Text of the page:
socialist party of france

Dubois, Mary Elizabeth

The effects of post WWI economic distress on French society during the 1920s resulted in a drastic dismembering of previous social ideologies, which, in turn, led to amassed societal transformation.

The economic ruin following the Great War began when investment fell 44% from pre-war levels, thus inhibiting businesses from expanding. The money flow circulating throughout the country began to dissolve, causing citizens to spend less, creating a cyclical lack of money distribution. The Dawes Plan of 1924, which demanded the reparations from Germany be paid of full, was of no help (the money was worthless before 1923). The Bank of France made attempts to stabilize the economy through various campaigns: accumulate vast amounts of foreign currency, liquidate the nation-owned pound sterling, and change all the remaining reserves from the US dollar to gold by imposing a gold standard. The latter ultimately caused the Great Depression in France in the 1930s.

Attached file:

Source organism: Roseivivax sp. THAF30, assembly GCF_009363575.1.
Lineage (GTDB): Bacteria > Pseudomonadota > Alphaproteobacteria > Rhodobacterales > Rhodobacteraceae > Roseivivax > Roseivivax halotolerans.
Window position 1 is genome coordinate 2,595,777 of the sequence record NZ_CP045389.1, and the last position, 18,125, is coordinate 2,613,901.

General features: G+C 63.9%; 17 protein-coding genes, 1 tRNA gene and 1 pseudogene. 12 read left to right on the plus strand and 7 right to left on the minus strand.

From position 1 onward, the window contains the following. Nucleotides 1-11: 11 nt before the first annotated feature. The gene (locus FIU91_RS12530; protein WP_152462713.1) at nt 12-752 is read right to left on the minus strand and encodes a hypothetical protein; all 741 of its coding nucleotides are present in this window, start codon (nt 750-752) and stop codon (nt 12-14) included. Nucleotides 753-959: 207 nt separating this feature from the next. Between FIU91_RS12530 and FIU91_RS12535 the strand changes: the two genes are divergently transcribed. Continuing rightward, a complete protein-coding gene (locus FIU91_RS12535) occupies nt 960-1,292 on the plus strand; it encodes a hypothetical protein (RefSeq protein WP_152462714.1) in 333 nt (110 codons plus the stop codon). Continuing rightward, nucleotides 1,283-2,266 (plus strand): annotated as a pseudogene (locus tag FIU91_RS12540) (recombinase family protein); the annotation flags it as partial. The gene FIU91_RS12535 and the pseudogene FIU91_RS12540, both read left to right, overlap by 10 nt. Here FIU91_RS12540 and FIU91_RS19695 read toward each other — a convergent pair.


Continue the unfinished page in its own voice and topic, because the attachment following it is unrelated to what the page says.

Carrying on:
These economic woes led to a profound shift in political ideology, which would ultimately lead to cultural and social changes. During the end of the 1910s, an increased support for liberal/moderate government nearly crushed socialist extremists. When little progress was made in economic recovery after the 1919 moderate election (as previously discussed), radical communism began to infiltrate the country. The schism between the rich and poor was widening considerably. People blamed the war on capitalists, sympathizing with communism and its “fair” class system and interpreting communist propaganda as a means to “unify” the country. When the French moved to the Gold standard, rural farmers were prevented from obtaining loans for planting, which resulted in vast unemployment. These large percentages of unemployment led more and more people to be upswept with radical communist ideas that idealized a world where every class would be equal and men could find equal paying jobs. The socialist movement in France had never gained the support it did after WWI, despite its previous existence.

The upsurge of socialism and communism in post-war France was most acutely the result of WWI & its economic repercussions. This, in turn, caused a phenomenal social change that resulted in the societal ideals of anti-war, anti-conservatism, and pro-nationalization of industry. Contemporary France cultural and social norms would be drastically different had it not been for the Great War & its ideological transformation.